Fenix is a small, flexible ring of magnetic cores designed to support a weak sphincter muscle, keeping the anal canal closed to prevent FI. The magnetic beads will separate temporarily to allow the intentional passage of stool. Clinical study with a small number of patients showed that Cleveland Clinic Incontinence Score decreased from a mean of 17.5 (range, 14.0–20.0) to 7.3 (range, 0–12.0), QOL improved, and 76% of the patients with implants experienced a ≥50% reduction in the number of FI episodes per week.[51],[53]

TOPAS, the only mesh implant system with minimally invasive delivery to treat FI, is coming soon. In the preliminary study, the TOPAS system substantially reduced FI episodes 3 months after implantation with the benefit being durable through 36 months of follow-up. Patients with reduced FI episodes had sustained improvement in FI symptom severity, QOL, and pelvic floor distress and impact. There were no cases of device migration, revision, erosion.[54]

  Myofascial Pelvic Pain Top

Etiology and clinical symptoms

Myofascial trigger points (MTrPs), tender nodules, or bands within the pelvic floor musculature are a distinctive diagnostic indicator of MFPP. These trigger points can be explained by a variety of mechanical, metabolic factors that affect muscular strain, circulation, and pain. The common mechanical factors including chronic poor posture or body mechanics, birthing or direct trauma, and joint hypermobility lead to future myofascial dysfunction. Muscular strain causes pain and decreased pelvic myofascial circulation, also causes localized hypoxia and ischemia.[55] Once MTrPs was developed, it can be a continuous source of peripheral pain contributing to central sensitization, making it more sensitive to painful stimuli.[56] Therefore, a patient with MFPP describes symptoms in the pelvis, pelvic floor, and distally in the abdomen, back, and legs, share the same symptoms as urinary infection, IC, etc.

Screening standard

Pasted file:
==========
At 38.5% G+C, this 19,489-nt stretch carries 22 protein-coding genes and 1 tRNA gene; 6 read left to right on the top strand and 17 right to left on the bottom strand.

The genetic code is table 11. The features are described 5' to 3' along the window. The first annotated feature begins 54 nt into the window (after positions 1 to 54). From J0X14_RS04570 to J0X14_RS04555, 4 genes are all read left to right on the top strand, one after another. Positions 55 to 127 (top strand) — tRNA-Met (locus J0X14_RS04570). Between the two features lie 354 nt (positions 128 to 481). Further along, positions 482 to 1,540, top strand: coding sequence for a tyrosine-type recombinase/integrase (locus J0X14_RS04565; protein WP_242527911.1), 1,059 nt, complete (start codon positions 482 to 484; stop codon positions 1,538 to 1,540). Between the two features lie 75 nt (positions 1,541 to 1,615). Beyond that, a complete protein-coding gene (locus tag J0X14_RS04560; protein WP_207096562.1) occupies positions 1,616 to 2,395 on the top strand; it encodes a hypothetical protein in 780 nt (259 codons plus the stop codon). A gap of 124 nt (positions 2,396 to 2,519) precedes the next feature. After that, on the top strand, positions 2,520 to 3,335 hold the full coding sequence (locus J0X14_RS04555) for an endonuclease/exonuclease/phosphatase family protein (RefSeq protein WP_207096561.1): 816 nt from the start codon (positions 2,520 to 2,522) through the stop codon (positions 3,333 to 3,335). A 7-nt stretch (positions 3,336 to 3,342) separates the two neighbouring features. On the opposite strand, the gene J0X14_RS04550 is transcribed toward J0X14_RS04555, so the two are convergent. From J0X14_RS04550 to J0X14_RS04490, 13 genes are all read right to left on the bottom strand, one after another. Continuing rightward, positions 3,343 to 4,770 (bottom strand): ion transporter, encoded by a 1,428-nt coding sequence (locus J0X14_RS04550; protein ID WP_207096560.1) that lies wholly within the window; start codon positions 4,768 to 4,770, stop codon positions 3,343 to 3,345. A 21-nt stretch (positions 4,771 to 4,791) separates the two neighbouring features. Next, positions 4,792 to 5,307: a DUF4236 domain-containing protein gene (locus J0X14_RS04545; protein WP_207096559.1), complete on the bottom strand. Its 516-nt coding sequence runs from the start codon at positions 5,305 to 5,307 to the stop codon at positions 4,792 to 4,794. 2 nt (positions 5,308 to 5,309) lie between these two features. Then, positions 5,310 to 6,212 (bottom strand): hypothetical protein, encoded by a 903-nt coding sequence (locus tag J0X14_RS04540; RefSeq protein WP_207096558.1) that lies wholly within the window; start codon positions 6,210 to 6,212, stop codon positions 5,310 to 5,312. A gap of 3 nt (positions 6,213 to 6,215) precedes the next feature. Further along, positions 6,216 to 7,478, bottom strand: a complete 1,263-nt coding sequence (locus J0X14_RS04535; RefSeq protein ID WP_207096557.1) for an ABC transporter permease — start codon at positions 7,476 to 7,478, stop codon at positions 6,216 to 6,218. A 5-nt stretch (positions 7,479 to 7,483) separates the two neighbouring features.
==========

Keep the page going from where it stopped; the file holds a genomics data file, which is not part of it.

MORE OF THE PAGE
Physical examination methods for MFPP are highly variable and poorly defined. Recently, Dr. Meister et al. had developed a standardized, reproducible screening examination for assessment of MFPP[57] which is a complete pelvic floor myofascial examination including assessment of external side (bilateral sacroiliac joints, medial edge of the anterior superior iliac spine, and cephalad edge of the symphysis) and internal muscle groups (bilateral obturator internus, levator ani).


MFPP can be effectively treated with a variety of physical therapy techniques, including manual therapy, biofeedback, relaxation training, electrical stimulation, and medication. In contrast, Kegel's exercise may exacerbate the pain. Suppository medication with a muscle relaxant (valium 5 mg), nonsteroid anti-inflammatory drugs (e.g., baclofen 10 mg), and painkiller (lidocaine 5 mg) HS for 1–2 week is helpful for most patients in initial management. Subsequently, physical therapy carried by a well-trained physical therapist is also critical. During physical therapy, the prior suppository use can also reduce the uncomfortable of pelvic floor massage. However, no standardized or superior physical therapy protocol was reported.

For refractory MFPP, intralevator muscle botulinum toxin type A (Botox) injections with a standard pudendal block kit can be considered. A range of 100–300 Units Botox diluted to 10 units per milliliter with normal saline and a depth of 1 cm needle penetration through vaginal mucosa into the muscle fibers was used for injection. The syringe is withdrawn before each injection to avoid intravascular injection. A total of 79.3% of patients reported improvement in pain; the median time to the second injection was 4.0 months (3.0–7.0 months). Although de novo urinary retention (10.3%), FI (6.9%), constipation, and/or rectal pain (10.3%) were reported, all the side effects resolved spontaneously.[58],[59]

In addition, a vitamin supplement may be helpful because deficiencies of Vitamins B1, B6, and B12, folic acid, Vitamin C and D, iron, magnesium, and zinc have all been associated with chronic MTrPs.[60]

  Conclusion Top

Female pelvic medicine will continue to evolve for better treatment in the future. The pelvic floor reconstructive surgery trends to be synthetic graft use with the minimally invasive approach. Although some show promise in success rate and improving QOL, both the surgeon and patient have to be aware of the related risk profile.

Financial support and sponsorship


Conflicts of interest

There are no conflicts of interest.